Hyper-converged Infrastructure

Hyper-converged infrastructure (HCI) takes converged one step further by combining all aspects of networking, compute, and storage systems into a single solution and layering software-defined management on top. Although both are pre-configured, hyper-converged provides seamless integration and improved flexibility through these software-defined capabilities and interfaces rather than through physical cabling and connections. Due to this centralized virtualization, you now get simplicity and choice over your network configurations. HCI enables powerful all-in-one solutions that can even be deployed at the very edge—so that you have datacenter power located exactly where you need it. In fact, HCI has enabled some pretty creative answers to complex problems that we’ve faced.

But, as the pattern continues, while it does provide increased power, scalability, and agility, hyper-converged, it also suffers from similar limitations as its predecessors:

  • Expensive to migrate, deploy, and upgrade
  • Performance potential of storage I/O fluctuates considerably (due to software competition between hosted VMs and other CPU cycles)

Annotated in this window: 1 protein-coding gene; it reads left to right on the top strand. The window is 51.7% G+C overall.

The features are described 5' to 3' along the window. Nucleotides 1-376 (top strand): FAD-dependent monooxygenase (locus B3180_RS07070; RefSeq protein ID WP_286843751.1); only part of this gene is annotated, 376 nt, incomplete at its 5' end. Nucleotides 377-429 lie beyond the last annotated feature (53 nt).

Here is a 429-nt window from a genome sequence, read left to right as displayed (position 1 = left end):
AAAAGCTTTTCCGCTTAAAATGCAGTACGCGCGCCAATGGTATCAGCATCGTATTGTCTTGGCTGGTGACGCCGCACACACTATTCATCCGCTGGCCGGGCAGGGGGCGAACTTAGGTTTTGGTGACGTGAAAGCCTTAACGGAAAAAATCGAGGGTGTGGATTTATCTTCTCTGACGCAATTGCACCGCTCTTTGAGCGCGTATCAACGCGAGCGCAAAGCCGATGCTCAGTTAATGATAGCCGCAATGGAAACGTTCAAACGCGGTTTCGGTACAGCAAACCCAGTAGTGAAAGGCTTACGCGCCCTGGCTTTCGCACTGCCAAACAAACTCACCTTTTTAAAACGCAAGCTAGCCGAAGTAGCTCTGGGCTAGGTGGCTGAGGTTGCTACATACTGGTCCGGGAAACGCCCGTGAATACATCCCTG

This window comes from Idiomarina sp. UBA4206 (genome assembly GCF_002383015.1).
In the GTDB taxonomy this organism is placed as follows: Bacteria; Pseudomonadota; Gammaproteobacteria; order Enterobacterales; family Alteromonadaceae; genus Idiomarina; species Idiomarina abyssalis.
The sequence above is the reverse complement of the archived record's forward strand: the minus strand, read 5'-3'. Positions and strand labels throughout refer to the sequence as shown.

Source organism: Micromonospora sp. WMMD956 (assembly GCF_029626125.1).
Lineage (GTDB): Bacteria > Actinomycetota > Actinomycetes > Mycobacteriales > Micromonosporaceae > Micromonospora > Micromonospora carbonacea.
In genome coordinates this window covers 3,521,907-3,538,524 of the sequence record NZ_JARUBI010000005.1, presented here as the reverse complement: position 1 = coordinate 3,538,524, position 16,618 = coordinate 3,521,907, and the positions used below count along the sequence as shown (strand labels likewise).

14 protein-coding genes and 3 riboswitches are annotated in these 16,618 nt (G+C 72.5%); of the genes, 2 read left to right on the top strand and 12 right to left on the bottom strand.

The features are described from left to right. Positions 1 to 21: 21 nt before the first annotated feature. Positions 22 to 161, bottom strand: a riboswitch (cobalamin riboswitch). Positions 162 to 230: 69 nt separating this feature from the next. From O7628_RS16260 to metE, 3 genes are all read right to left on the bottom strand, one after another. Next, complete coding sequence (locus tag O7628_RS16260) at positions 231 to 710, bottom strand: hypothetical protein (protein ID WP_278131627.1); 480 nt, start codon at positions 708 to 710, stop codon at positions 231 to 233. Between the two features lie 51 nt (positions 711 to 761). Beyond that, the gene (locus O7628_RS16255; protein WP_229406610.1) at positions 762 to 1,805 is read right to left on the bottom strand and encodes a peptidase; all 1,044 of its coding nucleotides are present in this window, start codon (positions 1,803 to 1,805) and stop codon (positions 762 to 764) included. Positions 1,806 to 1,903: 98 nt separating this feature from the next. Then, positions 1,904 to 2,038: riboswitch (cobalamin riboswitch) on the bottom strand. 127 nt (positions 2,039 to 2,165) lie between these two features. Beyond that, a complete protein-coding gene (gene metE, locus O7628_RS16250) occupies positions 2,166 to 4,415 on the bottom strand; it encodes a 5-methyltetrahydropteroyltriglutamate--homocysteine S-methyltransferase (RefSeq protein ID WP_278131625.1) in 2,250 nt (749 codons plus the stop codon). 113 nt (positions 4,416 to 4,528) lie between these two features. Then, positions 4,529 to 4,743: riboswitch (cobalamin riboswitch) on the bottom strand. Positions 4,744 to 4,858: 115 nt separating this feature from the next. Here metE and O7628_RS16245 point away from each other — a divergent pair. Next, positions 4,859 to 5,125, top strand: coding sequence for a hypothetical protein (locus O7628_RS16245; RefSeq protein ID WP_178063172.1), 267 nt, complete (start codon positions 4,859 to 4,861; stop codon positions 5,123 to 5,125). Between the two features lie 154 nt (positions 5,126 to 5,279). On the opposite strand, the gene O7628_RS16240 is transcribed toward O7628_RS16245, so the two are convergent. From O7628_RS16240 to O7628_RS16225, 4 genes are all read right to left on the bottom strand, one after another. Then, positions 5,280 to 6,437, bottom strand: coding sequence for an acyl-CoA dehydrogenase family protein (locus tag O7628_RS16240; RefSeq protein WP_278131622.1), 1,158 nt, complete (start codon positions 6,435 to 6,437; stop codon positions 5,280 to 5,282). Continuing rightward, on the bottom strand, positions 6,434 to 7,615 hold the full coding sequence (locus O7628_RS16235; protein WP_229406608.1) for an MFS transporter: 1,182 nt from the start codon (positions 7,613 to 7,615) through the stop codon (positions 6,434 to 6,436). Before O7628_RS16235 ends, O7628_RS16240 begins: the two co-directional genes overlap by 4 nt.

• Not scalable enough for the speed at which some environments are changing (cluster scaling and resources get off-balance)

Due to the limitations and hidebound nature of the above reference architectures, IT developers worked to redefine the way in which infrastructure could be managed. Their next-generation solution? Composable infrastructure.

What Sets Composable Infrastructure Apart from the Rest?

Composable infrastructure—also known as “infrastructure as code”—is a software-defined solution that combines the myriad components of physical and virtual networks into a single, turn-key solution. However, unlike traditional, converged, and hyper-converged, composable infrastructure treats compute, storage, and network devices as pools of resources that can be provisioned as needed. Think of composable like the scalable, adaptable environment of public cloud (except that composable can operate on-premise in enterprise datacenters). Composable infrastructure eliminates the need for app-specific hardware configurations while simultaneously redirecting the management of an entire IT infrastructure to software command.